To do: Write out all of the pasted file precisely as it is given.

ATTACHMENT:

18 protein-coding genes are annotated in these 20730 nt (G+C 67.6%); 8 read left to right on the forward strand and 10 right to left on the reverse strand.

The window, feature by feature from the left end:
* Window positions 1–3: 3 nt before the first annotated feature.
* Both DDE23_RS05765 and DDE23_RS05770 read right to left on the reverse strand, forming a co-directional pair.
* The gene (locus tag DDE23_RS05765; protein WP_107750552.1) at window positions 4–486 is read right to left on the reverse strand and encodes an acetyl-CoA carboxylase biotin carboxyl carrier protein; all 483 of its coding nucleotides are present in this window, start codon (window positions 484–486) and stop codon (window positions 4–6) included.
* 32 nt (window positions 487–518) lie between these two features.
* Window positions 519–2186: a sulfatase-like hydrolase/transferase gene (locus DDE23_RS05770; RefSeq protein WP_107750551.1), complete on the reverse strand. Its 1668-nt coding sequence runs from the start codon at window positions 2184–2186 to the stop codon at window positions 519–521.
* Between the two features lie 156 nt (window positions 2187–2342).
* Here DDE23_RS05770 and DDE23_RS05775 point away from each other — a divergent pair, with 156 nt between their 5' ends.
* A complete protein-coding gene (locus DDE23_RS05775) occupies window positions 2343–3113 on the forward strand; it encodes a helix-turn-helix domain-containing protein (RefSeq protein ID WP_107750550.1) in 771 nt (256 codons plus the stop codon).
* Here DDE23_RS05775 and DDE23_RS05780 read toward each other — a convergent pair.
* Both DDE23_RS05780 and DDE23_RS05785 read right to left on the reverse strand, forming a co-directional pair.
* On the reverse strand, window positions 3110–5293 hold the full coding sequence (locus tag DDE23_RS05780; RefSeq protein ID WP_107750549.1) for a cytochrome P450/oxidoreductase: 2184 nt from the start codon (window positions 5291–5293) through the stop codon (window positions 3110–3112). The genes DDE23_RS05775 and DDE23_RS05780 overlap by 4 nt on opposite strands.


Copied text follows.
18 protein-coding genes are annotated in these 20730 nt (G+C 67.6%); 8 read left to right on the forward strand and 10 right to left on the reverse strand.

The window, feature by feature from the left end:
* Window positions 1–3: 3 nt before the first annotated feature.
* Both DDE23_RS05765 and DDE23_RS05770 read right to left on the reverse strand, forming a co-directional pair.
* The gene (locus tag DDE23_RS05765; protein WP_107750552.1) at window positions 4–486 is read right to left on the reverse strand and encodes an acetyl-CoA carboxylase biotin carboxyl carrier protein; all 483 of its coding nucleotides are present in this window, start codon (window positions 484–486) and stop codon (window positions 4–6) included.
* 32 nt (window positions 487–518) lie between these two features.
* Window positions 519–2186: a sulfatase-like hydrolase/transferase gene (locus DDE23_RS05770; RefSeq protein WP_107750551.1), complete on the reverse strand. Its 1668-nt coding sequence runs from the start codon at window positions 2184–2186 to the stop codon at window positions 519–521.
* Between the two features lie 156 nt (window positions 2187–2342).
* Here DDE23_RS05770 and DDE23_RS05775 point away from each other — a divergent pair, with 156 nt between their 5' ends.
* A complete protein-coding gene (locus DDE23_RS05775) occupies window positions 2343–3113 on the forward strand; it encodes a helix-turn-helix domain-containing protein (RefSeq protein ID WP_107750550.1) in 771 nt (256 codons plus the stop codon).
* Here DDE23_RS05775 and DDE23_RS05780 read toward each other — a convergent pair.
* Both DDE23_RS05780 and DDE23_RS05785 read right to left on the reverse strand, forming a co-directional pair.
* On the reverse strand, window positions 3110–5293 hold the full coding sequence (locus tag DDE23_RS05780; RefSeq protein ID WP_107750549.1) for a cytochrome P450/oxidoreductase: 2184 nt from the start codon (window positions 5291–5293) through the stop codon (window positions 3110–3112). The genes DDE23_RS05775 and DDE23_RS05780 overlap by 4 nt on opposite strands.